Earnings worries shifted Thursday from the tech sector to the blue-chip sector, leaving the stock market mixed once again.
Meanwhile, oil prices headed higher again amid fresh tensions between Iraq and Kuwait.
On Wall Street, the Dow industrials fell 94.71 points, or 0.9%, to 11,087.47, the lowest since Aug. 21.
But the Nasdaq composite added 19.97 points, or 0.5%, to 3,913.86.
Smaller stocks fared even better: The Standard & Poor's index of 600 smaller shares jumped 1% to 224.41, near a record high.
The S&P mid-cap index also was up sharply, gaining 1% to 545.40.
Overall, winners topped losers by a slight margin on the New York Stock Exchange and by 22 to 17 on Nasdaq.
Some investors may have been turning to smaller companies on expectations that those firms' earnings growth may look better in the near term than growth at bigger firms.
In particular, sustained weakness in the euro currency is raising fears that many U.S. multinational companies' third-quarter results will be below expectations.
Those fears also pushed some investors back to tech issues. In general, tech companies still are expected to have the most rapid profit growth this year.
Indeed, software giant Oracle said its fiscal first-quarter earnings more than doubled. The stock rose $3.13 to $84.94 in anticipation of the results, which were released after the market closed.
"With the recent inflation news being tame, there's no reason to hold the consumer names over the techs," said Gene Pisasale, who helps oversee $25 billion at Wilmington Trust Co. in Wilmington, Del.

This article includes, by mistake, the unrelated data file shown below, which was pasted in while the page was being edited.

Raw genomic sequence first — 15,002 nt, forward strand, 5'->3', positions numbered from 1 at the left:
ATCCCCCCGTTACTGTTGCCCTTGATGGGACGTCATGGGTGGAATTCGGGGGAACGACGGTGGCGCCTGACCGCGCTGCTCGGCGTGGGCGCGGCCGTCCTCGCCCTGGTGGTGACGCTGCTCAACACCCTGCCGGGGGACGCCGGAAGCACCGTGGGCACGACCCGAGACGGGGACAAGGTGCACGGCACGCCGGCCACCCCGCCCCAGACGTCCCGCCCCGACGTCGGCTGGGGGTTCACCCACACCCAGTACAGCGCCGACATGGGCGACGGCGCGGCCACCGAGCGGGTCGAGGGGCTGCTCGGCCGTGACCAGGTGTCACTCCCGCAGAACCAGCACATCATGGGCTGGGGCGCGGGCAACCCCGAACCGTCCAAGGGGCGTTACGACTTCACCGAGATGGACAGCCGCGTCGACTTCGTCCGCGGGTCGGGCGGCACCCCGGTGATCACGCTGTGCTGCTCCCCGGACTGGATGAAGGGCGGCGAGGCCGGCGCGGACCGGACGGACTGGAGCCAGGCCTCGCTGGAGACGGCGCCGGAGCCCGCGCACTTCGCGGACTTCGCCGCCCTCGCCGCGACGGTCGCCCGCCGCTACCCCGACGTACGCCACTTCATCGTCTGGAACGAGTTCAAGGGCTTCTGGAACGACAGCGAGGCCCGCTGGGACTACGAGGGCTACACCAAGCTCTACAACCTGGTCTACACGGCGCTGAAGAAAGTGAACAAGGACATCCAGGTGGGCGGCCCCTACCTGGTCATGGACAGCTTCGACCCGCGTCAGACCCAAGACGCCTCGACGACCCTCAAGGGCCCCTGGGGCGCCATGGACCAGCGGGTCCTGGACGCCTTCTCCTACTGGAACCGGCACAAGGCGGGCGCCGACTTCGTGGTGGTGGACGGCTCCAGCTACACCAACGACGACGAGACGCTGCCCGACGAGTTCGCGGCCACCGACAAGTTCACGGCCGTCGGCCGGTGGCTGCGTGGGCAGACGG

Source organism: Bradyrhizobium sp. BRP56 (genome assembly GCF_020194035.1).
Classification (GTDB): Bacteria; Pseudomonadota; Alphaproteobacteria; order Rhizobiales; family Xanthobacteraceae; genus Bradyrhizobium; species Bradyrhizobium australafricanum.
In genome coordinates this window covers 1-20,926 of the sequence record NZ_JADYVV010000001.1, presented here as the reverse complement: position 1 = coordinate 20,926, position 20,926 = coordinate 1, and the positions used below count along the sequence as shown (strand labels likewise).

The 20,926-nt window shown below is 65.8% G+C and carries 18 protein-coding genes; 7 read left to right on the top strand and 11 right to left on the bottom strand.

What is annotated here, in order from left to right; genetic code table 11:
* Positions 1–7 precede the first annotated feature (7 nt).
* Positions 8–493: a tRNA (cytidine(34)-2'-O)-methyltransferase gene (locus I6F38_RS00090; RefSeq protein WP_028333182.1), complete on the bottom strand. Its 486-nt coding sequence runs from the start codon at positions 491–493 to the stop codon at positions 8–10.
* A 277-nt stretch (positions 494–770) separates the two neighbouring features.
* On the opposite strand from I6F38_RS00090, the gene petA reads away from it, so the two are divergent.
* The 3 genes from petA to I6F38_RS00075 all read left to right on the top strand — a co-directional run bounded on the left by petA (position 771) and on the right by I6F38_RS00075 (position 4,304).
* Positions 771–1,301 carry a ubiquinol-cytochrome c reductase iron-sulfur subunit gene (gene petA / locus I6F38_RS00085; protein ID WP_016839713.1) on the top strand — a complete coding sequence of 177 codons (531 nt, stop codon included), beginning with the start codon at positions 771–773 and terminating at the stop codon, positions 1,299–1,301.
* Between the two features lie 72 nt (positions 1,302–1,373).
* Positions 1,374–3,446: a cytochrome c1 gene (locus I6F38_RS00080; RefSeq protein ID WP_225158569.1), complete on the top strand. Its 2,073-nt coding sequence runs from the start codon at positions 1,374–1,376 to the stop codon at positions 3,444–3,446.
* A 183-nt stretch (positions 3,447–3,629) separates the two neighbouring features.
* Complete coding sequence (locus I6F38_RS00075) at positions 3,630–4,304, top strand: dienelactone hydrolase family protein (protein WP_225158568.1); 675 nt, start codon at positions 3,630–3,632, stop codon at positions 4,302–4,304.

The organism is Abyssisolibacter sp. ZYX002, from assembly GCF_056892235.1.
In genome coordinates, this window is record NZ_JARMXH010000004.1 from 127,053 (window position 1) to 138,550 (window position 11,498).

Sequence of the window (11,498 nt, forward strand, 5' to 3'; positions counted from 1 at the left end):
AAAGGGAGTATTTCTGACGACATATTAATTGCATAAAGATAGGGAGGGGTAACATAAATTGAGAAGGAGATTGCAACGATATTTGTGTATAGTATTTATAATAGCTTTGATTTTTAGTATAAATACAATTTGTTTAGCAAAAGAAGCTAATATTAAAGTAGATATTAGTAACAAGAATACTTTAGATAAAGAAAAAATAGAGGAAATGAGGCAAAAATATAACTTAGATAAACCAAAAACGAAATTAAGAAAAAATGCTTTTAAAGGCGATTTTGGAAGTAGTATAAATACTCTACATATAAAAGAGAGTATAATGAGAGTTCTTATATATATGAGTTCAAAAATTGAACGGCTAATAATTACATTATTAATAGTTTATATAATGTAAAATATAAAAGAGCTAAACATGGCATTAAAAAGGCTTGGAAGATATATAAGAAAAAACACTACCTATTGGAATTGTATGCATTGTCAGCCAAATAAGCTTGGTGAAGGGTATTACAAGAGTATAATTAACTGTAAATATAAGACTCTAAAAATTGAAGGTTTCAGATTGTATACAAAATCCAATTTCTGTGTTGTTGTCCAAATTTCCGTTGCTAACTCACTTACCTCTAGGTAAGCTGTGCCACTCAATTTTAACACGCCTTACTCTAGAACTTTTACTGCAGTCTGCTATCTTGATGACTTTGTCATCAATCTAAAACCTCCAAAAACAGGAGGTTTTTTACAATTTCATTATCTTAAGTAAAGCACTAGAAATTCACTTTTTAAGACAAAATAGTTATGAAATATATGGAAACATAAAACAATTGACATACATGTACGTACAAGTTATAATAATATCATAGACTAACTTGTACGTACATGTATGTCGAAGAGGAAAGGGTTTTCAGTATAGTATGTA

Tech stocks had tumbled in spring in part on fears that rising inflation would send interest rates soaring, hitting stocks with high valuations.
In energy trading Thursday, crude oil futures rose for the first time in three sessions as reports of a U.S. refinery shutdown and tensions in the Persian Gulf spurred concern for low supplies.
Iraq accused Kuwait of stealing its oil, raising fears of a new confrontation in the gulf.
Near-term oil futures rose 25 cents to $34.07 a barrel in New York. Natural gas futures hit yet another high.
Among Thursday's highlights:
* Blue chips were led lower by Colgate-Palmolive, which sank $8.75 to $47.44 after analysts warned about earnings weakness because of the euro.
In the Dow, stocks leading the index lower included Coca-Cola, down $1.50 to $51; Boeing, down $1.06 to $58.38; and 3M, down $1.50 to $85.
* Microsoft slumped $2.44 to $65.81 and Intel lost $1.63 to $59.63, but many big-name techs rose. Winners included Texas Instruments, up $3.13 to $60.13; Broadcom, up $18.06 to $236.56; and Gateway, up $2.02 to $60.72.
Also, Amazon.com rose $2.44 to $44.88 and EBay jumped $5.94 to $68.44. Goldman Sachs analyst Anthony Noto recommended investors buy shares of the online companies before executives meet with analysts next week.
* Many brokerage stocks gained on expectations of more consolidation in the industry. Merrill Lynch rose $2.88 to $71.69, Lehman gained $1.13 to $150.50 and National Discount Brokers jumped $2 to $36.69.
But Chase Manhattan lost 69 cents to $50 in the wake of its deal to buy J.P. Morgan. Morgan fell $2.50 to $179.
* Energy stocks were mixed. BP Amoco fell $1.31 to $54 and Sunoco fell $2.06 to $26.69, but Murphy Oil rose 94 cents to $65.50 and Kerr McGee gained $1.06 to $63.88.
* Among smaller stocks, many biotech names resurged. Abgenix gained $7.19 to $84.50, Affymetrix rose $4.94 to $69.50 and Millennium Pharmaceuticals rose $2.19 to $137.13.
Market Roundup: C7-8